Published on July 18th, 2014 | by Greg

ZMF’s Customizable Hi-Fi Headphones: Vibro And Master

It’s often, but not always, the case that you get what you pay for. In the audio world, it’s generally true, and there exists a huge spectrum of gear, from $1 earbuds to $1800 closed-back planar magnetic headphones. We’ve tried most everything along this range, and have found that it’s critical you consider your application and environment first (home or on-the-go use), then look at your budget and divvy it up between headphones and potentially an amplifier. If you have an amp already, want to spend around $350, and are looking for reference-level closed cans, then life is easy- check out the ZMF Master Models, a variant of the well-regarded Fostex T50rp.

And if your budget can stretch a little higher- and you can wait a little bit- then the flagship ZMF x Vibro adds wood instead for both beauty and a different sound profile that really boosts the warmth of your tracks. Vibro is known for offering beautiful components, with a very hipster, authentic, natural vibe. Both sets take stock components but elevate them in different ways and in different directions, modifying just about every facet for a superior look and feel- everything from slick cup painting, recabling, far nicer headband padding, and a secret sauce of dampening and tuning. We burned in our test pairs, and listened to a variety of lossless FLAC and HD files, through a couple of different amps and sources.

The very best headphones boast of orthodynamic sound, and in a head to head test against some of the best (including Mr. Speakers Alpha Dogs and recent pairs from beyerdynamic amongst others), we found the Masters were one of our favorite straight rock/pop/rap sets for stationary listening. Like any set this size, they’re a bit bulky, and they do weigh a fair bit.

But they’re impressively comfortable and really, truly durable. Plush Shure Alcantara pads made for a delightful experience even after a couple of hours, and the tension is fairly adjustable to fit most folks. Designed by Zach Merhbach, the pairs are fairly similar in many respects, but the ZMF x Vibro comes with it’s own Pelican case for storage, so it’s waterproof and easy to carry if you need to travel or hide them away. The closed design offers isolation, but the flipside is that it usually brings a cost in terms of soundstaging and instrumentals (they can sound more hollow or flatter). We didn’t notice that here, and there is some serious separation, bringing you deep into the music, whatever your genre. Punchy, vibrant and richly textured, you’ll find plenty to like in the mids and highs, and only the lows on the Vibros were a bit too emphatic- but Zach noted that they’ve changed the tunings from our pre-production set, and now feature a “slightly more linear tuning, less bass, more treble/upper mid-range.” Available now with several different color options, the Masters run $350, and the brand new ZMF x Vibros have a just-announced price of $549, direct.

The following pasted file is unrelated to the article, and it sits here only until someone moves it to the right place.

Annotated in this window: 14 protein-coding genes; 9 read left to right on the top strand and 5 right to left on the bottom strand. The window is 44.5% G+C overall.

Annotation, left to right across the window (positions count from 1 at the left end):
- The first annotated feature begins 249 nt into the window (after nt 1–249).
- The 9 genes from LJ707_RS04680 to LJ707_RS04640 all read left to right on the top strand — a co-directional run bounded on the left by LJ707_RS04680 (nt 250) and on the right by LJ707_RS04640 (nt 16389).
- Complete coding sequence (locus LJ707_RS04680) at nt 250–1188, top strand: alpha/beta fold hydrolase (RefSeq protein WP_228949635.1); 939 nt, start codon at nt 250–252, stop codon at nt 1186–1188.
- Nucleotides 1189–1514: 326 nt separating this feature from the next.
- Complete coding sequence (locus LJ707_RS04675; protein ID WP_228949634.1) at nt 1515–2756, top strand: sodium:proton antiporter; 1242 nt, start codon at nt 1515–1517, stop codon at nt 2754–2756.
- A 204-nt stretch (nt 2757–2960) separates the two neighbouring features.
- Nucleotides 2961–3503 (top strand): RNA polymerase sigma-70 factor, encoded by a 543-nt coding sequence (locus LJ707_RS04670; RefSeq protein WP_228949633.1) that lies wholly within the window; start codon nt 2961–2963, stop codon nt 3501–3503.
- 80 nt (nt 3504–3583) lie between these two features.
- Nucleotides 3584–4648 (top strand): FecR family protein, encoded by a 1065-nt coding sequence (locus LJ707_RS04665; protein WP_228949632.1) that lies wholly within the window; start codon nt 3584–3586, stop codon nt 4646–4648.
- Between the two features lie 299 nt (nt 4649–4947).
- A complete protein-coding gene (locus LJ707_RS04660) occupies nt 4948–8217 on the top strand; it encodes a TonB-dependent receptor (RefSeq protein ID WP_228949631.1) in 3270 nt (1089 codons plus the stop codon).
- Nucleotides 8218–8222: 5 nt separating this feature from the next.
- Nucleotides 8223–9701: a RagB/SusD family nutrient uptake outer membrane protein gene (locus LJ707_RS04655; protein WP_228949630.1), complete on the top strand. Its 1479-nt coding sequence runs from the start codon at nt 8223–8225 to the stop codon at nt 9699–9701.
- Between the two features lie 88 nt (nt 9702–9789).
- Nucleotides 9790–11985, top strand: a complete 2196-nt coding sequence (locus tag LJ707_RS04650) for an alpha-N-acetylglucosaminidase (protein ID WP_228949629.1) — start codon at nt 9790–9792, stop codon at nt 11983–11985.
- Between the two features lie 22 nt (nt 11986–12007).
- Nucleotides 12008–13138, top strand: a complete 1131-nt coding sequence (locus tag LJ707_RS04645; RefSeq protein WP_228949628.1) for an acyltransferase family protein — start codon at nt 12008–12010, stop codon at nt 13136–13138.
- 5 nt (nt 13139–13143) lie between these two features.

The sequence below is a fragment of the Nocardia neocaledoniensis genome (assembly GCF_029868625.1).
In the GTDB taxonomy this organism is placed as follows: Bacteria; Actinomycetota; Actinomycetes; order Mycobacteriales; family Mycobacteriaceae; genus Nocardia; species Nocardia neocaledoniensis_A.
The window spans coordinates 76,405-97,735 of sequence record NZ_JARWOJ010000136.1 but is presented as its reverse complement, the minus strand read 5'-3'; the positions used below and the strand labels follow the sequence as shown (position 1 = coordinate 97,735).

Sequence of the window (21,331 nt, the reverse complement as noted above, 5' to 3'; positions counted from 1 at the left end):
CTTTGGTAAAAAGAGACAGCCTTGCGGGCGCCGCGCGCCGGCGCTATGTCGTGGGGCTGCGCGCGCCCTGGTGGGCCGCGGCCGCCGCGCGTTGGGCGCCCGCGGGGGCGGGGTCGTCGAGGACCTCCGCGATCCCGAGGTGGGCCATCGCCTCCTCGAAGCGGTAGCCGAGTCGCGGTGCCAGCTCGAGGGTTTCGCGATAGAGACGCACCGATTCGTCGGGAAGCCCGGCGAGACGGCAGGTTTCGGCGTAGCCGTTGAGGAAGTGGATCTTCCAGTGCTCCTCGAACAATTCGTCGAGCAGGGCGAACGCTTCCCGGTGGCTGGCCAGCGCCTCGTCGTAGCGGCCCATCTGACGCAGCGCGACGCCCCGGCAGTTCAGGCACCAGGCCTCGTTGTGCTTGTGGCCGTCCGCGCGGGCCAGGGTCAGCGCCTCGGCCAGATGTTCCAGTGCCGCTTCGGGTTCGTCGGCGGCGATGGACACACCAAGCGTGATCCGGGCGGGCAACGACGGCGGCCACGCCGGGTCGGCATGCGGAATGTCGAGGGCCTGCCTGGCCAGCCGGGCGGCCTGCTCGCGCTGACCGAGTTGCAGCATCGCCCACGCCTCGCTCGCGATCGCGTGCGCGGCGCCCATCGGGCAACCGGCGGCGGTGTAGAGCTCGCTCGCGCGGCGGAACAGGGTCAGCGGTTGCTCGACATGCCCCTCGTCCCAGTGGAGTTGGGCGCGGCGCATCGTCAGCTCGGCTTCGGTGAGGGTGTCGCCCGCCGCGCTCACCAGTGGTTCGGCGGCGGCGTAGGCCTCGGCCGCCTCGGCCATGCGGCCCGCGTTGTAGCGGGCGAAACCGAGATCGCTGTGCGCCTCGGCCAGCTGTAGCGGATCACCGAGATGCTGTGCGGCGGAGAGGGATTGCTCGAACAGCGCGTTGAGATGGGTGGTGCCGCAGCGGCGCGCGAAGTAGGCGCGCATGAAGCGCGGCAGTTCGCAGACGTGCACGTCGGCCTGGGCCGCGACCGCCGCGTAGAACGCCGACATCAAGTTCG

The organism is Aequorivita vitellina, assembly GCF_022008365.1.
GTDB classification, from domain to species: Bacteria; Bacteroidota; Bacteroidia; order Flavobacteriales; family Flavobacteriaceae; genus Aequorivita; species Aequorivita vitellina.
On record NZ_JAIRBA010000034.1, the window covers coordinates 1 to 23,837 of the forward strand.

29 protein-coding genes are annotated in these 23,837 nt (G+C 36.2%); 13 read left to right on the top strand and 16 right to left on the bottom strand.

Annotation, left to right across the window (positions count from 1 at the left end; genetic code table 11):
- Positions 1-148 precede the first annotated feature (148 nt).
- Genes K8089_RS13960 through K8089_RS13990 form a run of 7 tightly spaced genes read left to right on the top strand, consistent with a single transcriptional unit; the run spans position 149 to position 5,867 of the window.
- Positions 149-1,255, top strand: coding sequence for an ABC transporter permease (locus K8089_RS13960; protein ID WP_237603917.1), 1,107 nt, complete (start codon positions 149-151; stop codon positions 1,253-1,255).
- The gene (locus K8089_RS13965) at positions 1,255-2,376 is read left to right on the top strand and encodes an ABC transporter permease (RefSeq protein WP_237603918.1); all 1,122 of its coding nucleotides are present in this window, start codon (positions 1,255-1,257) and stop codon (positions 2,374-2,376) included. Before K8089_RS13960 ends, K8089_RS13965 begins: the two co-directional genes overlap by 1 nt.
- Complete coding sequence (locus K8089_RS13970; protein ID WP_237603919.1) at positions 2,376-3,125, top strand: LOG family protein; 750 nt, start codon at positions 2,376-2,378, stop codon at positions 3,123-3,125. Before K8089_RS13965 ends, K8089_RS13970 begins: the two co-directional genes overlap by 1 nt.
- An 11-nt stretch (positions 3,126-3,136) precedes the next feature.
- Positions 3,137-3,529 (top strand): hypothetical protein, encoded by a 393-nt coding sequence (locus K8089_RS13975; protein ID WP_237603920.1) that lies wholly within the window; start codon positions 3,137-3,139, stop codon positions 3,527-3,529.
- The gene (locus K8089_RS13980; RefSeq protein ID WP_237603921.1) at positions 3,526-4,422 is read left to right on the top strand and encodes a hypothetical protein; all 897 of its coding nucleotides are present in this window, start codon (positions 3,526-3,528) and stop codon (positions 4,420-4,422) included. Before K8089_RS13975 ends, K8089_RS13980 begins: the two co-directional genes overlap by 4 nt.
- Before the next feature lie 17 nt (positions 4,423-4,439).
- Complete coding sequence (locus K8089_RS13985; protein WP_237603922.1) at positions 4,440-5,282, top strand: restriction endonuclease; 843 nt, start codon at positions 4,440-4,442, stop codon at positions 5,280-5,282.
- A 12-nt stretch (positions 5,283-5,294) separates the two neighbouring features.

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About the Author

Greg dreamed up the idea for the Truly Network while living in Hawaii, which began with a single site called TrulyObscure. In 2010, when advertisers and readers were requesting coverage beyond the scope of that site, TrulyNet was launched, reaching a broader audience over a variety of niche sites. Formerly the head technology correspondent for the Des Moines Register at age 16, he has since lived and worked in five states and two countries, helping a list of organizations and companies that includes the United States Census Bureau, TripAdvisor, Events Photo Group, Berlitz, and Computer Geeks. He also served as the Content Strategy Manager for HearPlanet, a multi-platform app that has reached over a million users and has been featured in the New York Times, Hemispheres Magazine, National Geographic Adventure, Fox Business News, PC Magazine, and even Appleā€™s own iPhone ads. Greg has written as a restaurant critic and feature journalist for a number of national and international publications, including City Weekend Magazine, Red Egg Magazine, the Newton Daily News, Capital Change Magazine, and an arm of China Daily, Beijing Weekend. In addition, he has served as a consulting editor for the Foreign Language Press of Beijing, as well as a writer and editor for the George Washington University Hatchet, the school newspaper of his alma mater. Originally from Iowa, Greg is currently living in the West Village of Manhattan.

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